Inspiration

Speaking of learning a new language, we usually think of watching long tedious YouTube videos, or holding a massive language intro book in your hand. But how many people have ever thought of the black little sound box located somewhere in the house -- Amazon Echo? Today we introduce a brand new way to learn a new language. It is interactive, instant-feedback, and most importantly, it makes the best use of your fragmented time. If you are cooking in the kitchen, learn Spanish as well as cooking your food.

What it does

This Alexa Skill gives user vocabulary quizzes. The user will be prompted to choose the length of the quiz, i.e., how many words the person wants to be tested on. The user will then be prompted to speak out either a Spanish word or an English word upon given the meaning of the word in the other language. Alexa will then give instant feedback on whether or not the user is correct. If given the wrong answers in two consecutive runs, Alexa will give user the correct answer.

How we built it

We utilized the service provided by AWS. We apply Python as our backend sources and our own endpoint for hosting Alexa. Then, we combine intents and handler methods that are unique to Alexa to build a function that prompt the user to test their knowledge in Spanish given the English words that exist in our database.

Challenges we ran into

The first challenge was how should we determine what we need. At the starting stage of our project, we spend an entire night on setting up the development environment of DynamoDB with Java on our machines. However, it turned out that using local DynamoDB environment is not absolutely required. We then switch to full cloud development on the next morning and made substantial progress thereafter.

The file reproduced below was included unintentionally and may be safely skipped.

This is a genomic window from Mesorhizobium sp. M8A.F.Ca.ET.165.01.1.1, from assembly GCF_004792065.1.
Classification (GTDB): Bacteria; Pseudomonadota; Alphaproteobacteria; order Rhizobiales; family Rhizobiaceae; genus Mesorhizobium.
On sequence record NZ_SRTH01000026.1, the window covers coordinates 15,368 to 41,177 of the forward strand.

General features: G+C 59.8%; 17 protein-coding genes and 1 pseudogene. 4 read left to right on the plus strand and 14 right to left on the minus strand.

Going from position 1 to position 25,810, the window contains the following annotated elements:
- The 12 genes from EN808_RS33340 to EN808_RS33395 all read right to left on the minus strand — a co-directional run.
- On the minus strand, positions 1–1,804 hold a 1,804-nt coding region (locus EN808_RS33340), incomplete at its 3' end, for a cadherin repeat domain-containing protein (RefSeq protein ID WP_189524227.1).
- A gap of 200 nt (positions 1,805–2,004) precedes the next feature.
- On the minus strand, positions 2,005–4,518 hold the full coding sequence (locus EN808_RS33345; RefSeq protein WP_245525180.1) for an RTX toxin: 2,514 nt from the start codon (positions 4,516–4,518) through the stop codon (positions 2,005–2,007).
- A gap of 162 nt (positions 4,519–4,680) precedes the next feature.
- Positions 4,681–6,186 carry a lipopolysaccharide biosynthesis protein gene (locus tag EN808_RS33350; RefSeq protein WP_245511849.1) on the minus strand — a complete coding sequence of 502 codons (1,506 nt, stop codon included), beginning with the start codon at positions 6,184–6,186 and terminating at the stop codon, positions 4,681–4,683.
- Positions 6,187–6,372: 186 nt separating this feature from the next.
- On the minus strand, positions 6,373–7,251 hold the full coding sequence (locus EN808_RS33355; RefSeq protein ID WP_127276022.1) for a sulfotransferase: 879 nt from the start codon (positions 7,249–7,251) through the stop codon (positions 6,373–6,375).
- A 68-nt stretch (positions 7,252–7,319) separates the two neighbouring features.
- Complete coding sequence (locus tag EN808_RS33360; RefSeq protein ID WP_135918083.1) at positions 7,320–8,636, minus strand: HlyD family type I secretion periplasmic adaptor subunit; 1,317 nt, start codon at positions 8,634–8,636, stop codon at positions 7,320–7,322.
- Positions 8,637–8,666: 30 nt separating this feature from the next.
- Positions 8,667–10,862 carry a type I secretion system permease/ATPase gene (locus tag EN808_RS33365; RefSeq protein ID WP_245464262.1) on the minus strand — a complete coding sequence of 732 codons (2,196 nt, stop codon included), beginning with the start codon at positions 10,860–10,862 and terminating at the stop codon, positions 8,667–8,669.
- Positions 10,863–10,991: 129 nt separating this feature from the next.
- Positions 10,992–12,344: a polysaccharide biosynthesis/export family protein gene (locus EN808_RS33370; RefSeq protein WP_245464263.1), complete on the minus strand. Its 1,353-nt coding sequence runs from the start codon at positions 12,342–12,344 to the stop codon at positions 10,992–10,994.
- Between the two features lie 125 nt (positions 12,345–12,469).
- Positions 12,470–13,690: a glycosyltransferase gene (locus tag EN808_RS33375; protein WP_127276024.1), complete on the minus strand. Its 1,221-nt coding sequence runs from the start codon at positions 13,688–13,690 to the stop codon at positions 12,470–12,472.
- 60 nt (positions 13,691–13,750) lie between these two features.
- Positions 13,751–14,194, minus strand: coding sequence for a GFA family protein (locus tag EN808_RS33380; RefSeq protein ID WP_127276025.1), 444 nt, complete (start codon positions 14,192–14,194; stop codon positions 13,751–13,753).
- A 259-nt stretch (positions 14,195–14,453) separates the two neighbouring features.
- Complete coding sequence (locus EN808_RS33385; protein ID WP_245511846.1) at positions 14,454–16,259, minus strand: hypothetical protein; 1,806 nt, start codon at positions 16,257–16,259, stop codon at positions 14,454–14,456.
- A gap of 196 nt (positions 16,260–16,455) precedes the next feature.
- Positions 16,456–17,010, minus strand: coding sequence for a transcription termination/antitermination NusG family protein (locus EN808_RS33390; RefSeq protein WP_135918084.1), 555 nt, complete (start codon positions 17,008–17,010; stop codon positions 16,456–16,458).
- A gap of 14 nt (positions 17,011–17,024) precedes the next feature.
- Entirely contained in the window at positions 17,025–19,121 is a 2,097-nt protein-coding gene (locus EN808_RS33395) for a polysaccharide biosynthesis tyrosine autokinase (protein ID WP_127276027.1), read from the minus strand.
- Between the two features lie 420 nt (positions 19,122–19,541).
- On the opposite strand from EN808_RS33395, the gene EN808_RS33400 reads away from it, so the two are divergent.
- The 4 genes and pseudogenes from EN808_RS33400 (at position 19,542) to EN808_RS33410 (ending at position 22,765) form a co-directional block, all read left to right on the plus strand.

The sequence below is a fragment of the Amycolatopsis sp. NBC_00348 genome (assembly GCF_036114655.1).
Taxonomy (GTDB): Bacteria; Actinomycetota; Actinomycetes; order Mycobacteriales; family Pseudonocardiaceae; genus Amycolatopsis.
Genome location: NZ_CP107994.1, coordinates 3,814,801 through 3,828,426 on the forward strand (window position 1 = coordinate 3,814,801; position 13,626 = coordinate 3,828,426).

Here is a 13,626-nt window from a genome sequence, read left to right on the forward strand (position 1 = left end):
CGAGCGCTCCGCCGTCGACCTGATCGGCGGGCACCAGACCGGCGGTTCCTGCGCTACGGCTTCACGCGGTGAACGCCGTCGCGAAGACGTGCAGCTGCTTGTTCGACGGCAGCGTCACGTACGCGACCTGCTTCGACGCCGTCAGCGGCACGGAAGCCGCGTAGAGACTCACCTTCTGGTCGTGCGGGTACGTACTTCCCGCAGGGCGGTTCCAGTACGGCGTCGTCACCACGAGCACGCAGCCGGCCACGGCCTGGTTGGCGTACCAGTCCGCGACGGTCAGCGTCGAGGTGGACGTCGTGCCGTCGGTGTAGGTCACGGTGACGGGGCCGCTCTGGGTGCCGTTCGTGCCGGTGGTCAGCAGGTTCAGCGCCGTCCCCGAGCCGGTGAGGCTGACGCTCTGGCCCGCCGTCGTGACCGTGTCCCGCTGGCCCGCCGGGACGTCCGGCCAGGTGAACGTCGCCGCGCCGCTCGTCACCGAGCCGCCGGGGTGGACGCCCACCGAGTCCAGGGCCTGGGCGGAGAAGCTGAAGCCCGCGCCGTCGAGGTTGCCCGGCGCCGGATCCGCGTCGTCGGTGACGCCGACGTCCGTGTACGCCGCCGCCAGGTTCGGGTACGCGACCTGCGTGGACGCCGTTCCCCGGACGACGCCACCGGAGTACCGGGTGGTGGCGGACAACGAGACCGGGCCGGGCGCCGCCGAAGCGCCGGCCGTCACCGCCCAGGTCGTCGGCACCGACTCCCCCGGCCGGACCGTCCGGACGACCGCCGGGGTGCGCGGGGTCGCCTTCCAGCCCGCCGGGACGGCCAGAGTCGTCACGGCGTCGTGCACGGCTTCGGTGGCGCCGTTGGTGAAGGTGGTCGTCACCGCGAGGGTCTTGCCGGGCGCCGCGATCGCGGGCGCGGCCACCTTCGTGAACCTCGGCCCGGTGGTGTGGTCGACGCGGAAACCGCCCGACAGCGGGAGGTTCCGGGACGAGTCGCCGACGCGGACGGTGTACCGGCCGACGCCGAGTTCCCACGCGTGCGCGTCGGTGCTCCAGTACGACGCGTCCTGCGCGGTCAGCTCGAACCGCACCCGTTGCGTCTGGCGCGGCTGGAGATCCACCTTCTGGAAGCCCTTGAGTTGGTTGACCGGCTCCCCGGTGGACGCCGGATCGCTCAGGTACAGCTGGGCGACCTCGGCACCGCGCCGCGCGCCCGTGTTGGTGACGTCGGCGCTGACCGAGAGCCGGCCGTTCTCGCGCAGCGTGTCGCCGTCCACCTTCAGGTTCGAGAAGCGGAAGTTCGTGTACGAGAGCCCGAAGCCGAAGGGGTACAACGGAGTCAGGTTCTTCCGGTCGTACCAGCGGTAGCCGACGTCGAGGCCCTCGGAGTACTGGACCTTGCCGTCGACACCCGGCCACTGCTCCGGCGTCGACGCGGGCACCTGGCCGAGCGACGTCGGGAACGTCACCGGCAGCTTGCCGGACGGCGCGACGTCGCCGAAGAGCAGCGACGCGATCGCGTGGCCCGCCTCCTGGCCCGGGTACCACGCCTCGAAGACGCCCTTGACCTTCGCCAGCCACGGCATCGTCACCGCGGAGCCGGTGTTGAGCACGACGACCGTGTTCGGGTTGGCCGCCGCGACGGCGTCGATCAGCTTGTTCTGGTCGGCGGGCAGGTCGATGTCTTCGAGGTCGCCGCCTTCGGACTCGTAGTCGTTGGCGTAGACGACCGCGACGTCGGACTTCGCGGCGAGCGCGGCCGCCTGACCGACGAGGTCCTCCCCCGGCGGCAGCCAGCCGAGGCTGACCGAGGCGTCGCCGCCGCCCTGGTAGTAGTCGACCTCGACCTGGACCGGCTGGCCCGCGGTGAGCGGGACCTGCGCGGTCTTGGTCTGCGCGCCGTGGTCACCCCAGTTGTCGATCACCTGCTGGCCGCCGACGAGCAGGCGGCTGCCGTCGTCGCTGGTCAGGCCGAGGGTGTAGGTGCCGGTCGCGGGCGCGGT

We have no experience in building a Alexa Skill before. The biggest challenge we encountered was understanding the methods, logic, and control flow that are provided and required by Alexa. We spent the most debugging time on dealing with parameter passing between IntentHandler methods to create the control flow we desired. After countless rounds of attempting new fixes, looking up documents and examples, we finally nailed our goal of building a fully functional vocabulary tester.

Accomplishments that we're proud of

Created a complete control flow in an environment in which none of us have experience in, including user voice-input taking, IntentHandling creating and branching, asserting true or false based on user's reply, replying proper messages in different cases, and choosing the most efficient data structure to connect the words in two languages.

What we learned

Since having only 36 hours to design an application is very time-constrained, we learned to set up milestones at every stage in order to know that we were on the right track. In addition, we also learned to cooperate with one another to reach a goal that is promising and meaningful.

What's next for TacoQuiz

We will host the data to the real database as the demand of the consumers for this Alexa Skill becomes larger and larger. Therefore, hosting the data to the real database not only enables us to include more people, but also encourage a learning atmosphere. In addition, we hope that we can deploy this function to our daily devices, such as phones, Amazon Echo, etc., so customers can have easy access to our handy function. Moreover, in the future, we hope that customers can add their own custom word lists to Alexa using AWS, and Alexa can test them based on the lists given.

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